Rheumatoid arthritis (RA), an inflammatory disease of the immune system, is between two and four times more likely to strike women than men.
Among women, RA is more likely to develop when reproductive hormonal levels are changing, such as in the first few months following a pregnancy and around the time of menopause. Although previous researchers have studied this topic, the relationship between hormones and the risk of developing RA remains unclear.
Seeking more conclusive evidence, a team of researchers led by Dr. Elizabeth Karlson at Brigham and Women's Hospital in Boston drew on a large sample – 121,700 women – to explore the contribution of hormonal factors occurring prior to the onset of RA and the impact of postmenopausal hormone replacement therapy on the risk of disease Their findings, published in the November 2004 issue of Arthritis & Rheumatism, strongly support the lasting benefits of breastfeeding in protecting against the disease. What's more, the researchers identified a new risk factor for RA: irregular menstrual cycles.
The study's subjects were all women enrolled in the Nurses' Health Study, a sweeping investigation of disease, health, and lifestyle, ongoing since 1976. Through extensive questionnaires, the research team documented each woman's reproductive history with attention to potential RA risk factors, including age at menarche, age at first birth, history of breastfeeding, use of oral contraceptives, and regularity of menstrual cycles and in older women studied the use of estrogen after menopause. Among these women, the researchers confirmed 674 RA patients, diagnosed anywhere between 1976 and 2002. Most of the women were middle-aged at disease onset; the mean age was 56 years.
Upon analyzing the data, adjusting for variables such age and cigarette smoking, the researchers noted several interesting trends. One of the strongest was a decreasing risk of RA with increasing duration for breastfeeding. Looking at total lifetime breastfeeding, regardless of number of children, women who had breast-fed for between 13 and 23 months had a 20 percent reduction in the risk of RA compared with women who did not breastfeed. Women who had breast-fed for at least 24 months – two full years out of their childbearing years – increased their risk reduction to 50 percent. "Our data suggest breast-feeding confers long lasting protection against developing RA," Dr. Karlson states, "because the mean time since the last pregnancy among women with RA was 25 years."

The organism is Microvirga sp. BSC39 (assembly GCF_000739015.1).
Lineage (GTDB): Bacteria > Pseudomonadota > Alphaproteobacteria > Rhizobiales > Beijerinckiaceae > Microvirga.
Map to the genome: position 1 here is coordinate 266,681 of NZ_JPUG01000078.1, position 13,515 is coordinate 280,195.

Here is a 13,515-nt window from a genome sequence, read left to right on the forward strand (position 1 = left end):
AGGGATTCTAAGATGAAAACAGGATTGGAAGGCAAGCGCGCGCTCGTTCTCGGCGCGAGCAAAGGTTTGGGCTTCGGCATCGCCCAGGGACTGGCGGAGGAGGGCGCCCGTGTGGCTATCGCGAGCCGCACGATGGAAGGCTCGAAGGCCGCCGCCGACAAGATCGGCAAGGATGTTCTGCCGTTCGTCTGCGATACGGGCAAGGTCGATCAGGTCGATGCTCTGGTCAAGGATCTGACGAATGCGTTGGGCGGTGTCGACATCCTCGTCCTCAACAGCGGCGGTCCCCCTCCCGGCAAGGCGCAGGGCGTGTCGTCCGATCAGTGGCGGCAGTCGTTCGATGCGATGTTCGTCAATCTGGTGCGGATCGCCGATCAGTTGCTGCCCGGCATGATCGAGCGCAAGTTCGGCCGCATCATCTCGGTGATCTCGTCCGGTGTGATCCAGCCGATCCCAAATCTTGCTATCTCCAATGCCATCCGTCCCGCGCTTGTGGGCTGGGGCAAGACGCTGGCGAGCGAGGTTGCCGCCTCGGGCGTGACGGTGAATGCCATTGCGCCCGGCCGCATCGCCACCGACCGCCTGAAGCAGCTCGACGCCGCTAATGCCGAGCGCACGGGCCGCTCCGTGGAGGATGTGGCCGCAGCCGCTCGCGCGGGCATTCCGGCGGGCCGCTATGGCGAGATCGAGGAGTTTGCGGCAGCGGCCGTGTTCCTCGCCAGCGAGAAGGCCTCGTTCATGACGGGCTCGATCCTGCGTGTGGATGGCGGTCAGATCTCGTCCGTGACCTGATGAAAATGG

In addition, women who experienced irregular menstrual cycles between the ages of 20 and 35 were shown to have an increased risk of subsequent RA. Women who had begun menstruating at an early age, 10 or younger, were more likely to develop seropositive RA. The study's results did not show any association between a history of oral contraceptive use and disease risk, or any significant differences in disease risk related to a woman's number of pregnancies.
Focusing on the sample of RA patients, compared to women who did not develop RA, the researchers confirmed that the risk of RA increases with age and demonstrated a peak risk at the typical time of menopause, age 50 to 54. Because the onset of RA often coincides with menopause, some studies have linked the disease to falling estrogen levels, indicating the potential benefits of estrogen therapy. In this study, however, estrogen therapy among postmenopausal women did not protect against RA.
"These findings suggest avenues for further research into the hormonal mechanisms involved in RA, because the complex relationships between RA and reproductive hormones clearly warrant further study," Dr. Karlson concludes.